The suspect accused of dragging an Ohio State Highway Patrol trooper during a traffic stop surrendered to police the day after the incident.
Jamel Robert Patton, 22, turned himself in to Austintown police on Friday afternoon. He’s in the Mahoning County Jail on charges of assaulting a police officer, fleeing an officer and resisting arrest.
Troopers aren’t happy it happened but they’re pleased with the way it ended.
A BOLO (Be on the Lookout) was issued for Patton after the traffic stop Thursday night.
At 11:25 p.m., Trooper Mike Miller, of Highway Patrol’s Canfield Post, pulled over the driver of a Ford 500 for driving without a headlight. It happened on Glenn Oak Drive.
“He approached the driver’s side, could detect an odor of raw and burnt marijuana coming from the vehicle,” Sgt. Patrick Abel said.
Miller asked the driver to step out of the car, but he drove away.
“He was just trying to just gain control of the suspect, the driver, to try to get him to stop but at the same time, as he was accelerating away, he just became locked onto the vehicle and at that point, he was afraid for his life,” Abel said.
The trooper was dragged 1.7 miles down Kirk Road at speeds of up to 70 miles per hour, according to Highway Patrol.
Miller was able to release his grip after the driver eventually slowed down. He was taken to St. Elizabeth Health Center with minor injuries.
“He has some scrapes and bruises to his lower extremities, nothing life-threatening,” Lt. Brad Bucey said.
Another trooper chased the vehicle and was able to identify the driver as Patton, according to a report released by the patrol.
Troopers say the pursuit lasted several minutes longer, but Patton managed to get away.
Investigators tracked the car to a south side Youngstown address and the vehicle was impounded. Investigators reported finding a loaded gun in the car.
Police followed leads to Brentwood Drive, Warren Avenue and they even searched a house on Cohasset Drive. A K9 and plane were even brought out to help.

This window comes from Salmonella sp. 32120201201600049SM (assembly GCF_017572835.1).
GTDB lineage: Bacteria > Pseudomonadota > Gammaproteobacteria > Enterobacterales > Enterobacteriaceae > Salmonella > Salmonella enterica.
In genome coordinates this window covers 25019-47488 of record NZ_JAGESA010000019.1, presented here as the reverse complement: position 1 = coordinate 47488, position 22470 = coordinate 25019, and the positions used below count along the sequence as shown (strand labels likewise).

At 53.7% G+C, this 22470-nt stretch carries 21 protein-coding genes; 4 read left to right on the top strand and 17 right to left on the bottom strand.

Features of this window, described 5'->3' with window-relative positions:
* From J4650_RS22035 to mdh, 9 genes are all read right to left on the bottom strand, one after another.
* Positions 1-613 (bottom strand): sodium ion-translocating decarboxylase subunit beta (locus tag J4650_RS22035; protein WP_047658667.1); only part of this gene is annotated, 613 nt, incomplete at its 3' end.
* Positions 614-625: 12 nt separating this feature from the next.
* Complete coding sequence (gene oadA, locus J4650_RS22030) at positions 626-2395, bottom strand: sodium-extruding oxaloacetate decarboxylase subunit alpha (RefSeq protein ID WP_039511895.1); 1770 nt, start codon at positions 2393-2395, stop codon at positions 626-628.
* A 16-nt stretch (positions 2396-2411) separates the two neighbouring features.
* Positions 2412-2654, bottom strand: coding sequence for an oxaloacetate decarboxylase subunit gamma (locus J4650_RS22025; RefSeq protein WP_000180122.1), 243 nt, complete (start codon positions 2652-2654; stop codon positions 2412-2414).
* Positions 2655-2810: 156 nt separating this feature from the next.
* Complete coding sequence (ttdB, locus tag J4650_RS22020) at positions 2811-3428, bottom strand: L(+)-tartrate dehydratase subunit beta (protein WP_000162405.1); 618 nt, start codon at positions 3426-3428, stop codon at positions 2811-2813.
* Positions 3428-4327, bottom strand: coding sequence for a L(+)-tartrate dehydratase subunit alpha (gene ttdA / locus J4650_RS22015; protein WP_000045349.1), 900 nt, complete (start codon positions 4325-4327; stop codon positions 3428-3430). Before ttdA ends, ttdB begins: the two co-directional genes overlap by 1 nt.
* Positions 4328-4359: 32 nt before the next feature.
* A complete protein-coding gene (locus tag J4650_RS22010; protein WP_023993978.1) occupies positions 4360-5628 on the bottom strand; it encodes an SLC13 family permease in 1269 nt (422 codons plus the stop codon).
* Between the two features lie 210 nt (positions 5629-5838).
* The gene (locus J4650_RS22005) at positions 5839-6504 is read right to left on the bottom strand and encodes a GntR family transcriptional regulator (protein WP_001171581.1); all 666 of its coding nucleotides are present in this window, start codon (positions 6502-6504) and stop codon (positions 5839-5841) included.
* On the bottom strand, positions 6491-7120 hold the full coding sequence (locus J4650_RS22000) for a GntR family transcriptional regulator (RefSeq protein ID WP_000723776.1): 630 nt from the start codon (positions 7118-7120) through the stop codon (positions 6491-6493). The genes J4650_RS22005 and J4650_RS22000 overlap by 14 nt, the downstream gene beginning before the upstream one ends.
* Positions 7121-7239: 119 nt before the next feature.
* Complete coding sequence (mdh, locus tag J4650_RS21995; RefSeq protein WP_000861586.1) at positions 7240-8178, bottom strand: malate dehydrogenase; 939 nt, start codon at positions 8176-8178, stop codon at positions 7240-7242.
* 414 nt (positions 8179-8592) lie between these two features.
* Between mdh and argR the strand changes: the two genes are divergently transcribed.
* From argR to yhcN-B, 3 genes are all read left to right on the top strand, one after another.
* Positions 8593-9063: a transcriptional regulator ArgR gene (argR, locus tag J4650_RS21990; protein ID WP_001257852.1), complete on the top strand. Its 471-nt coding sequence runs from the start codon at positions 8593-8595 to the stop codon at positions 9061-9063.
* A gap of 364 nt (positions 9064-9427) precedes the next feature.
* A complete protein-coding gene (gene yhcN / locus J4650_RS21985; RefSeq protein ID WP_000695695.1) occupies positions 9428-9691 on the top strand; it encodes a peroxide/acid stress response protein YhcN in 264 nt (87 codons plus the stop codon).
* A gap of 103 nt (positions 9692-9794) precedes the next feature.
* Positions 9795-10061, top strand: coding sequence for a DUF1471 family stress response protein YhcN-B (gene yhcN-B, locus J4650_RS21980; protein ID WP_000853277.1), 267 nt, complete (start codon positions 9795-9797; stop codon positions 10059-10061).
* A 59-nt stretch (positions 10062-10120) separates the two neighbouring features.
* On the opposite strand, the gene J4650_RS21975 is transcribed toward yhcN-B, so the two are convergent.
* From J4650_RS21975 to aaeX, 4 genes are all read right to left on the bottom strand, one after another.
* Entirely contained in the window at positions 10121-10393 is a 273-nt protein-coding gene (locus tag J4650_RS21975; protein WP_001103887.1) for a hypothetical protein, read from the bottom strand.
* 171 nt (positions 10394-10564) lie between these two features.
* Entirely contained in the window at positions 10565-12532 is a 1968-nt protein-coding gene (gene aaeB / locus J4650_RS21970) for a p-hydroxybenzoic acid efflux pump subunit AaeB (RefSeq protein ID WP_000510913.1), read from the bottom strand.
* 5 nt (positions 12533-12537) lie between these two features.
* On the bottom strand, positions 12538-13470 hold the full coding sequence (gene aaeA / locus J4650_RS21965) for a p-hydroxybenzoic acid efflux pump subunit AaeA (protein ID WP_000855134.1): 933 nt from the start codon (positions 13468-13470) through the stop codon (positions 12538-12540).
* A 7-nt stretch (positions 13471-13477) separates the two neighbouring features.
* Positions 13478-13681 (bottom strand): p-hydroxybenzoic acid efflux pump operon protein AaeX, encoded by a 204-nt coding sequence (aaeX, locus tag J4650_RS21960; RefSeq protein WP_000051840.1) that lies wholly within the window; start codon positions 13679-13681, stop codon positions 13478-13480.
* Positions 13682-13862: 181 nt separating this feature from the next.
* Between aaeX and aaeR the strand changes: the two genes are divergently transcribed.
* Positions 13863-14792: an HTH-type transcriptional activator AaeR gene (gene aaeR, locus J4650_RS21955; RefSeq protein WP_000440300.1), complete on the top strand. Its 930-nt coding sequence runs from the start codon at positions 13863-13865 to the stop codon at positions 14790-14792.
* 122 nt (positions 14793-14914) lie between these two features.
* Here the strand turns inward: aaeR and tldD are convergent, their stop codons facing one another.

The pressure of the search must have convinced Patton to surrender to Austintown police.
Abel said when Patton turned himself in, he was quiet and cooperative.
“It was a very senseless act that was committed and the right thing to do was to turn himself in to save more possible injuries or making a matter worse than it already was.”
Sheriff’s deputies expect Patton will be in court on Monday.
This isn’t the first time an investigator has been dragged during a traffic stop.
In 2011, a Youngstown State University police officer was dragged during a stop that happened near campus.
Mahoning County Sheriff’s Deputy Carmen Constantino said it’s important to look for warning signs — such as someone who is sweating or acting nervously — when making a stop.
“I may be pulling him over for a simple, you know, going through a stop sign, and the person may have drugs or something illegal inside their vehicle, or he might have a warrant for his arrest,” he said.
Constantino even offered advice for those who find themselves in a traffic stop to ease potential tensions. First, he said to pull off to the right side of the roadway.
“Keep your hands on the steering wheel. If your music’s up loud, turn your music down, roll down your driver’s side window and just keep your hands on your steering wheel,” he said.